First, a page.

Myopia predicted in 1/3 of Indian kids by 2030 due to prolonged sitting, screen use

Myopia has become a significant public health issue worldwide, with one in every two individuals being myopic as early as 2050.

Eye doctors revealed during the ongoing Myopia Awareness Week at Dr. Agarwals Eye Hospital in Mumbai that one third of all urban children in India aged 5–15 years are expected to suffer from myopia by 2030.

It is commonly known as nearsightedness, is a condition where objects are clear but those farther away appear blurred. It has become a significant public health issue worldwide, with one in every two individuals being myopic as early as 2050, with a rising prevalence among children and young adults.

Addressing the Myopia Epidemic: Rising Concerns and Recommendations from Experts

In urban youngsters aged 5 to 15, the frequency of myopia rose from 4.4 percent in 1999 to 21.1 percent in 2019. Based on an annual slope of 0.8 percent, our projections show that the percentage of urban children with myopia will rise to 31.89 percent in 2030, 40 percent in 2040, and 48.1 percent in 2050. This implies that in India, one in every two children will have myopia in the next 25 years, up from one in four currently.

Dr. Smit M. Bavariya, a cataract surgeon, shares her observation on witnessing a steady rise in the number of myopia cases in urban children. “About 120,000 myopic patients under the age of 20 visit Dr. Agarwal’s Eye Hospital every year across India.”

Dr. Smit M. Bavariya added, “The patient profile has also been changing over the years. Younger kids are now coming in frequently for an eye checkup, and more and more of them are getting diagnosed with myopia. We currently see many cases of moderate myopia in school-going children between the ages of 5 to 17. In 2017, our survey of 1,000 children aged between 3-15 in an urban slum area of Mumbai found that 200 had myopia.”

The doctor claims that a sedentary lifestyle, more screen time, and a decrease in outdoor activities are all factors in the sharp increase in childhood myopia occurrences. He went on to say that there are several underlying explanations for this growing problem. Children who spend too much time on screens develop their eyes, retinas, and brains, which speeds up the process of myopic alterations because of their rapidly growing eyeballs. Furthermore, a decrease in outside activities robs kids of exposure to natural light, which is vital for a child’s healthy eye development.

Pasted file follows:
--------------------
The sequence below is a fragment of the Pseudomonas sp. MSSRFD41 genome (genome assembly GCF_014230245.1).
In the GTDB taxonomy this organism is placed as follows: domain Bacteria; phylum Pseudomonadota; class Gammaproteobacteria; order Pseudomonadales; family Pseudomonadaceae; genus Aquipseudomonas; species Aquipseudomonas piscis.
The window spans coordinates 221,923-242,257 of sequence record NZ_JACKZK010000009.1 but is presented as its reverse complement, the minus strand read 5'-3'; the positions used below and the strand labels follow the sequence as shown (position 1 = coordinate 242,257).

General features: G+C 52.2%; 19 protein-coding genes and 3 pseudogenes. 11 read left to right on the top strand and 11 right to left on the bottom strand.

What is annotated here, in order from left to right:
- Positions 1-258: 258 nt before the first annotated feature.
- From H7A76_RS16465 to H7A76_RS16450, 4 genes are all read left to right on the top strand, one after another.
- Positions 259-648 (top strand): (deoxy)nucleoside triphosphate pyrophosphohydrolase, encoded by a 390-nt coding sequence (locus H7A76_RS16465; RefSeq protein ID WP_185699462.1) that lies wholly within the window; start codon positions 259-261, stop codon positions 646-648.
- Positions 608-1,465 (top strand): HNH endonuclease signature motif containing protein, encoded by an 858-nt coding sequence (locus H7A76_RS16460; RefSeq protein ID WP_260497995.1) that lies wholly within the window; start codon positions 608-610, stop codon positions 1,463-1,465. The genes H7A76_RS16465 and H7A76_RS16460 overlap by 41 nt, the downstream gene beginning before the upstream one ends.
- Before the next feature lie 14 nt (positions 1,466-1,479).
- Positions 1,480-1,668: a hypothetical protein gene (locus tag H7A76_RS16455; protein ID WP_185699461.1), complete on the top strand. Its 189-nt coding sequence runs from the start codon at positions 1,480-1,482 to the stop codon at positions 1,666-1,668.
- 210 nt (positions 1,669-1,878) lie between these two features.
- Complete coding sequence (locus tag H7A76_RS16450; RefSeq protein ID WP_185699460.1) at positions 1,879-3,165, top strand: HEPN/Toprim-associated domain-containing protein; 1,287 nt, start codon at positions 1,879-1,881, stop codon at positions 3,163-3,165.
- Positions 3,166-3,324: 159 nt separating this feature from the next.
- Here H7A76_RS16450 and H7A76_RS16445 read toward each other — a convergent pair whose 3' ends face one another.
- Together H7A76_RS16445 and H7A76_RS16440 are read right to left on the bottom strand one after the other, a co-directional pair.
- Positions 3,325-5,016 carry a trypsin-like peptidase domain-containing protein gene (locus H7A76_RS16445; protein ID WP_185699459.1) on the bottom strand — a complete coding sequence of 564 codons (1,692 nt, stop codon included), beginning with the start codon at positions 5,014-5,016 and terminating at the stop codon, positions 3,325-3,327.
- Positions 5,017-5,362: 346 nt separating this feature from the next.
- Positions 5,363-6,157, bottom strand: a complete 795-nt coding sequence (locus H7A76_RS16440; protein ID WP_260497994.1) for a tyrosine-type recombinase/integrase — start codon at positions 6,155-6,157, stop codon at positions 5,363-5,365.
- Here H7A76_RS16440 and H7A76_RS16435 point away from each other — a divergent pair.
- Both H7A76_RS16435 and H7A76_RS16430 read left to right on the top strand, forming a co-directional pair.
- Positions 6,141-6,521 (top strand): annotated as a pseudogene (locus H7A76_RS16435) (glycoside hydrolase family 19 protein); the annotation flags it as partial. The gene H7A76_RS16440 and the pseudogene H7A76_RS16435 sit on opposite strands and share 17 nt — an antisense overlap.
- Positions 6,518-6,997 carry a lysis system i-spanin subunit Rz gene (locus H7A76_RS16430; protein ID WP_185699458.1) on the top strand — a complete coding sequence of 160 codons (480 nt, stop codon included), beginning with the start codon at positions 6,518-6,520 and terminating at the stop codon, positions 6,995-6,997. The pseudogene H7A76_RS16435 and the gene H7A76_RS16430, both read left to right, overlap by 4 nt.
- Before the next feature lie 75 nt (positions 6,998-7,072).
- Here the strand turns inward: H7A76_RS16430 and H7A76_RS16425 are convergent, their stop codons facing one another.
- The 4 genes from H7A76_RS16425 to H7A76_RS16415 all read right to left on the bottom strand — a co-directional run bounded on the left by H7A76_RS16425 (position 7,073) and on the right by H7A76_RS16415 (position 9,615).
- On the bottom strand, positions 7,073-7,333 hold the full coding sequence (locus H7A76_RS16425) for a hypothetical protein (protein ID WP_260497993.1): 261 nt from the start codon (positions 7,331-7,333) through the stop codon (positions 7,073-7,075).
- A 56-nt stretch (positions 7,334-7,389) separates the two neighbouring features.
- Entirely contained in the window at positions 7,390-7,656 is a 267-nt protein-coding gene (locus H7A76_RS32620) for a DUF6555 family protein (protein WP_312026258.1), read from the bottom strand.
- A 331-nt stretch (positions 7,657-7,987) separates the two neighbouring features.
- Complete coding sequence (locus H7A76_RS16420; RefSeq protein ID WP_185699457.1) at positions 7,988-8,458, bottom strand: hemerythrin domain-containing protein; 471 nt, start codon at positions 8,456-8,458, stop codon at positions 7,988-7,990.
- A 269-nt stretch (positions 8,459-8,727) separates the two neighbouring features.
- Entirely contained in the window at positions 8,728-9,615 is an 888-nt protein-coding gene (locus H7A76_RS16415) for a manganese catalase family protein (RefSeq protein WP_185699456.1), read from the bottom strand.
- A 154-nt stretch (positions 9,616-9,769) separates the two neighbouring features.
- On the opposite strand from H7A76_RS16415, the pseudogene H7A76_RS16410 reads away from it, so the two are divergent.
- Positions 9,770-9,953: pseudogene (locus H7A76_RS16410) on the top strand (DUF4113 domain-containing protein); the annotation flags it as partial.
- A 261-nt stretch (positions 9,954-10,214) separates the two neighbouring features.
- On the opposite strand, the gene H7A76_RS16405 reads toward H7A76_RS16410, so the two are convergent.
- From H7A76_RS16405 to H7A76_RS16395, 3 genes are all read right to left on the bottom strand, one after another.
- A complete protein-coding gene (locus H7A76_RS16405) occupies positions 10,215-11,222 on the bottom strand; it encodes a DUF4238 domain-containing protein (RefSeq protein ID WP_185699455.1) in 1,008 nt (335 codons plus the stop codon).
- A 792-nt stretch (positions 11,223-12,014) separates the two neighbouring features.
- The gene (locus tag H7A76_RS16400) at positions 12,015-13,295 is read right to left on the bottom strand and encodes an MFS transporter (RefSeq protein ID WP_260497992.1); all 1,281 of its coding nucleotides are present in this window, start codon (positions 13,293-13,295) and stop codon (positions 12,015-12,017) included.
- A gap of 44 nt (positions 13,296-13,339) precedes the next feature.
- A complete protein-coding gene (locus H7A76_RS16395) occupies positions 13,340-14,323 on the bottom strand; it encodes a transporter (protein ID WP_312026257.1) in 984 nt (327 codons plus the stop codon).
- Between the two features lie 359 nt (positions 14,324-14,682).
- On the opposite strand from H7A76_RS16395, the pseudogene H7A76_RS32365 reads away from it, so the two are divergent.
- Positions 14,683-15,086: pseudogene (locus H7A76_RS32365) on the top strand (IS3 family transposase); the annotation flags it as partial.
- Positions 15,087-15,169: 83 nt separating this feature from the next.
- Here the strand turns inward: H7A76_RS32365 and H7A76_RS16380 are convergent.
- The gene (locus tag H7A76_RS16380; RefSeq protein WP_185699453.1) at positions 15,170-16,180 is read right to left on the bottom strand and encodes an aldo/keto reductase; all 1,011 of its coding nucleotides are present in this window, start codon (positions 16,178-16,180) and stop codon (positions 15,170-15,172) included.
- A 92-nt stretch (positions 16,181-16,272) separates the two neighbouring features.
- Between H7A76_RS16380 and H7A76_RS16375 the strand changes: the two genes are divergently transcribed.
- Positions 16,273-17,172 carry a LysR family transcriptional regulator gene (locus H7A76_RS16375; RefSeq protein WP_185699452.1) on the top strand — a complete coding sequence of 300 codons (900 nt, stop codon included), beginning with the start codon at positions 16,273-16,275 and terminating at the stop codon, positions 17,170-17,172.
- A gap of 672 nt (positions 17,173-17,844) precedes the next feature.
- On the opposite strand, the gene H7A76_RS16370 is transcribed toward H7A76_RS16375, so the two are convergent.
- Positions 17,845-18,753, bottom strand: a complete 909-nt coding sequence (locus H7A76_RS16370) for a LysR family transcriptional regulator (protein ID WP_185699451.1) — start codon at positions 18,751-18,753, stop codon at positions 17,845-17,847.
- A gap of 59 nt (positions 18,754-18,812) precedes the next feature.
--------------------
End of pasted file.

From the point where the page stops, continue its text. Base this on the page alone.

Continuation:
“Indeed, myopia is becoming more common in India, especially among the urban population. This tendency has been confirmed by a number of studies and reports, which show that myopia has become more common among kids and teenagers in recent years,” added Mahipal Singh Sachdev, Chairman and Managing Director, Center for Sight, New Delhi.

Mahipal told IANS that seeing less natural light when one is indoors has an impact on one’s eye health as well. The experts also attributed the blame to changes in lifestyle brought about by urbanization, such as an increase in near-work activities like reading and studying and long near-work periods brought on by challenging academic environments in urban areas.

“Genetic predisposition also matters; it’s possible that urban populations have a higher prevalence of genetic risk factors linked to myopia. These all factors put a lot of pressure and strain to our eyes, retina, and nerves, as a result of which the incidences are gradually rising,” Mahipal said.

The symptoms include headaches, weariness, fuzzy vision, eyestrain, and trouble seeing distant objects—especially after extended screen use. The specialists pointed out that the sharp increase in childhood myopia cases can be attributed to sedentary lifestyles, more screen use, and a decrease in outdoor activities.

Source: M3 India

“Excessive screen time stimulates the eyes, retina, and brain of children, leading to accelerated myopic changes due to rapid eyeball growth,” Sr.Smit said.

Based on the current trend, they project that one in two youngsters in the nation will be myopic by 2050. According to studies, India’s urban children’s incidence of myopia quadrupled in 20 years, from 4.44 percent to 21.15 percent, between 1999 and 2019.

The experts recommended public health campaigns, education programs, lifestyle changes, and improved access to eye care services to address the growing health concern.

“Recognizing the symptoms of myopia in children is important for early intervention. While the condition cannot be cured, it can be helped with glasses or contact lenses,” said Smit, calling for regular eye check-ups and encouraging children to participate in outdoor activities.

While there is no treatment for the illness, wearing glasses or contact lenses can assist. After the age of 19, laser vision correction therapy is still an option. However, it’s crucial to get routine eye exams, encourage kids to spend time outside in order to balance screen usage, and think about therapies like atropine eye drops or myopia control eyewear to stop myopia from getting worse.

Early detection and treatment of myopia in children is crucial, since any postponement may result in amblyopia, often known as lazy eye syndrome.

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